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    Default have killed over 230,000 victims...

    Is this sentence correct?

    The recent earthquakes have killed over 230,000 victims.

  2. #2
    bhaisahab's Avatar
    bhaisahab is online now Moderator
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    Default Re: have killed over 230,000 victims...

    Quote Originally Posted by thx0110 View Post
    Is this sentence correct?

    The recent earthquakes have killed over 230,000 victims.
    Yes, it's correct.

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    BobK's Avatar
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    Default Re: have killed over 230,000 victims...

    ... although I'd think twice about 'killing/victims'. 'The recent earthquakes have killed/injured over 230,000 people' (if that's true - do your victims include livestock/pets?). Or 'The recent earthquakes have had/claimed over 230,000 victims'. (There are, of course, contexts where the simple past would fit.)

    b

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    Default Re: have killed over 230,000 victims...

    Quote Originally Posted by BobK View Post
    ... although I'd think twice about 'killing/victims'. 'The recent earthquakes have killed/injured over 230,000 people' (if that's true - do your victims include livestock/pets?). Or 'The recent earthquakes have had/claimed over 230,000 victims'. (There are, of course, contexts where the simple past would fit.)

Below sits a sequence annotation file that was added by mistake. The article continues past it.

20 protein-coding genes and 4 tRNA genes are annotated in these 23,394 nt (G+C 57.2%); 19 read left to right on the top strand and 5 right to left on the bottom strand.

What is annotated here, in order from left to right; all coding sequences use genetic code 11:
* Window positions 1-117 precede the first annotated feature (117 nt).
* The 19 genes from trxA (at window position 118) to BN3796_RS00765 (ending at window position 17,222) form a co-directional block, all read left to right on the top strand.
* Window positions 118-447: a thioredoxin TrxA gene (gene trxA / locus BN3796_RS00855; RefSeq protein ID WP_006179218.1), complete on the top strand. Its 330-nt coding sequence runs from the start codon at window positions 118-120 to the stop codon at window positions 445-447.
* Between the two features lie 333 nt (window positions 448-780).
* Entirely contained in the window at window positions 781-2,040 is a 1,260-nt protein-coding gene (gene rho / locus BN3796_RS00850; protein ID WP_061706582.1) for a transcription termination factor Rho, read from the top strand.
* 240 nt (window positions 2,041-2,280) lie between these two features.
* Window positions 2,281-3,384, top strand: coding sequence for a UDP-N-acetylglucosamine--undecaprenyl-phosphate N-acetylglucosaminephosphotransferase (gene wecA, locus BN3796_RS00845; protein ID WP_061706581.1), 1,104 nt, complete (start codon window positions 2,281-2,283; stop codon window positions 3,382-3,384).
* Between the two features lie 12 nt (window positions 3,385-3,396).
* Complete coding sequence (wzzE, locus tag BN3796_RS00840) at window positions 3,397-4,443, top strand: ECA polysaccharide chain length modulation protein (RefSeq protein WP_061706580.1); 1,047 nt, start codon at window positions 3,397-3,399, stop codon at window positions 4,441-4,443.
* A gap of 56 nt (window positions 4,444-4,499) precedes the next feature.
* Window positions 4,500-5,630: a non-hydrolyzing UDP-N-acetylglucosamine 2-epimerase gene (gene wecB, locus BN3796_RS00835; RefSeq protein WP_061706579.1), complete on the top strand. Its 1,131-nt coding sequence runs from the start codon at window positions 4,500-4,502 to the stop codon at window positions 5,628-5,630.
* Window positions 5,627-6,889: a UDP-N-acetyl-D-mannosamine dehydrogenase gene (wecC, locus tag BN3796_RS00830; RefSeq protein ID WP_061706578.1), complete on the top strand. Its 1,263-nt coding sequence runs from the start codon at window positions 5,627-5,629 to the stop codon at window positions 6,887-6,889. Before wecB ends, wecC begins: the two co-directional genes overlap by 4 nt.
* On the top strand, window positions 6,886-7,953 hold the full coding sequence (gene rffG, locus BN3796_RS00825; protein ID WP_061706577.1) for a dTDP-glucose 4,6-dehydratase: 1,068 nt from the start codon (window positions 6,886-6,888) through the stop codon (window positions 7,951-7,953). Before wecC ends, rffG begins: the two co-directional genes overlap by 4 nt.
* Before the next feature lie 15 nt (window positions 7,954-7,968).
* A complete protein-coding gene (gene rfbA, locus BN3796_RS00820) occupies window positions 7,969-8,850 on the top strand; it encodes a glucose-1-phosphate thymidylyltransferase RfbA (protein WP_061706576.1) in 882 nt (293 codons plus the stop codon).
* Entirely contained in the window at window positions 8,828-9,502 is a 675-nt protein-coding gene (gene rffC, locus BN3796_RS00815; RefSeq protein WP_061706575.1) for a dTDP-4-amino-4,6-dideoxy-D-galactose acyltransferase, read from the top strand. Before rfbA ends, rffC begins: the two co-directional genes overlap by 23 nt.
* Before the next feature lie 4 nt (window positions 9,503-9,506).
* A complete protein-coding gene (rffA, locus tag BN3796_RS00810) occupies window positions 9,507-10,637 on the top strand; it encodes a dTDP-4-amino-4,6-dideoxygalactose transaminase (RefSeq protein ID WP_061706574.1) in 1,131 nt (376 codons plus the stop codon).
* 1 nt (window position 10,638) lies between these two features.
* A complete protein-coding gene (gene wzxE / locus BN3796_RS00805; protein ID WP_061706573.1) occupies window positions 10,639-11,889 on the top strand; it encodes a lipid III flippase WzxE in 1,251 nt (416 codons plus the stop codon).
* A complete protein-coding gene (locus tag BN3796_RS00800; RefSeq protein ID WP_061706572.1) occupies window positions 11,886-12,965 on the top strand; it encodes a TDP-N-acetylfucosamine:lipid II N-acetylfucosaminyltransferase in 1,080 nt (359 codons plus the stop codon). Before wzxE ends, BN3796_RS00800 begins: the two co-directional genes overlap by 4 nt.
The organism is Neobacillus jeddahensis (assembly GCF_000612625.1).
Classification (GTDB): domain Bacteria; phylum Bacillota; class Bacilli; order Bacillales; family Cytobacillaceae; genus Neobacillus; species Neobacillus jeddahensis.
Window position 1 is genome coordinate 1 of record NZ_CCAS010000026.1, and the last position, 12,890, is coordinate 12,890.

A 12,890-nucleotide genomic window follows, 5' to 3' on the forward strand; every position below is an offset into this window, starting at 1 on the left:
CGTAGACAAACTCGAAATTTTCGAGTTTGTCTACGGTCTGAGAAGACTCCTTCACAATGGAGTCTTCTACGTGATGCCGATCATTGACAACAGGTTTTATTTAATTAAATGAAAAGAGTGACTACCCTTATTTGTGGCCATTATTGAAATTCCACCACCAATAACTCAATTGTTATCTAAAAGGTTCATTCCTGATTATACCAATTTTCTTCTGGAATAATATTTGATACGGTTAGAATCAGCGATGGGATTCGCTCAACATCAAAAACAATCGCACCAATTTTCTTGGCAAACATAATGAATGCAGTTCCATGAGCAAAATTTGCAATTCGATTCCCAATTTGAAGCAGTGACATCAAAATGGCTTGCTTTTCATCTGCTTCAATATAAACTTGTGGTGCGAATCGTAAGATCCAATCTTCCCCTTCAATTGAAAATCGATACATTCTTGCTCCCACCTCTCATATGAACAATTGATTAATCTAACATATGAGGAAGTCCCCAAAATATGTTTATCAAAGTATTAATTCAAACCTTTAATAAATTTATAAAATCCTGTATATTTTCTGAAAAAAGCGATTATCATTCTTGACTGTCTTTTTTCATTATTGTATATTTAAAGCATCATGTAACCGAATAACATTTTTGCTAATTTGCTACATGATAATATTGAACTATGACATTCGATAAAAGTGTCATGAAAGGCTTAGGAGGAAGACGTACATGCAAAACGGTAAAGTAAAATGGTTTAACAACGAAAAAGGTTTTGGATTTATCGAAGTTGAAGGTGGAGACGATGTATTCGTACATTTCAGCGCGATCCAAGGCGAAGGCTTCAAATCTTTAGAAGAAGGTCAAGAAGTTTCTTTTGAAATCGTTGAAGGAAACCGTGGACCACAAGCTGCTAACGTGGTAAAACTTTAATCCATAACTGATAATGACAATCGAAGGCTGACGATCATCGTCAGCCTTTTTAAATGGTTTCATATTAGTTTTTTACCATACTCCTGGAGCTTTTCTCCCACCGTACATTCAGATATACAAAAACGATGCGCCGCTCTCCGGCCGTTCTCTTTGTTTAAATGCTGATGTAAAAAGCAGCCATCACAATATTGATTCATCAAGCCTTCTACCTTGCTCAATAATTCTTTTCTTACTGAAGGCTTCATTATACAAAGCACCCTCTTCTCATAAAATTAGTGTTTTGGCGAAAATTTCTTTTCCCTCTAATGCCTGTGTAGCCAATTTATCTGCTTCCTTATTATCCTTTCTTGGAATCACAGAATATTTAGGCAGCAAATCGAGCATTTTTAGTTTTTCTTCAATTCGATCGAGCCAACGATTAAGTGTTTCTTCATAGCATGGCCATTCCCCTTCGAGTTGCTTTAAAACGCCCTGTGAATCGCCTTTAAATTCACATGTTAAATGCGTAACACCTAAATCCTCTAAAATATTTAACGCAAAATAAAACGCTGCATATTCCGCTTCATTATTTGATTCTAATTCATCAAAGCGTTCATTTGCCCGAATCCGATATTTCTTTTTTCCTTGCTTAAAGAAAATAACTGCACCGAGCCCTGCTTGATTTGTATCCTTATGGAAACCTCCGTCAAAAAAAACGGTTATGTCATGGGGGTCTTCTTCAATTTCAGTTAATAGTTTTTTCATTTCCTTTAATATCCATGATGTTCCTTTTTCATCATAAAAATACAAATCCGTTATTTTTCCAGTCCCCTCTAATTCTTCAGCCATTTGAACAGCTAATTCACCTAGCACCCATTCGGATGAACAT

b
    (There are, of course, contexts where the simple past would fit.)

    - Do you mean the situation when the date or the moment when these earthquakekes happend is/was known and is not going to happen again.
    E.g.

    The recent earthquakes killed over 230,000 people each year.
    The recent earthquakes killed over 230,000 people one day before.
    The recent earthquakes killed over 230,000 people in 2003.
    The recent earthquakes killed over 230,000 people in 2010.

    Are these sentences correct? I am not sure and especially about the last one, because this year is still up and running :)

    Thanks

  5. #5
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    Default Re: have killed over 230,000 victims...

    In Br English, the word 'recent' makes it more likely that you should use the perfect. I think some speakers of Am English might be happy with the simple past in that case - perhaps we could wait for a Transatlantic view.

    Some of those sentences would be unacceptable in Br English:

    The recent earthquakes killed over 230,000 people each year. (You can't have 'recent' and 'each year'. In fact, if you use 'each year' the simple present would be better: 'Each year, earthquakes kill over 230,000 people.' But you could have this:
    Earthquakes killed over 230,000 people every year in the past decade - although some Br English speakers would hold that even in this case only the present perfect is OK.)

    The recent earthquakes killed over 230,000 people one day before.

    The recent earthquakes killed over 230,000 people in 2003. Perhaps you could use "- in 2003, that is" as a way of explaining why you didn't use the present perfect after 'recent'.

    The recent earthquakes killed over 230,000 people in 2010. You're right to be doubtful about this one; you would probably need to start with "So far, in 2010, ..." and then go on to use a present perfect.

    In short, bhaisahab's answer was OK as far as Br English goes. I only mentioned the simple past because the subject of your post suggested to me that you weren't sure about needing a present perfect here. And some speakers of Am English, in other threads, have said they'd use the simple past.

    b

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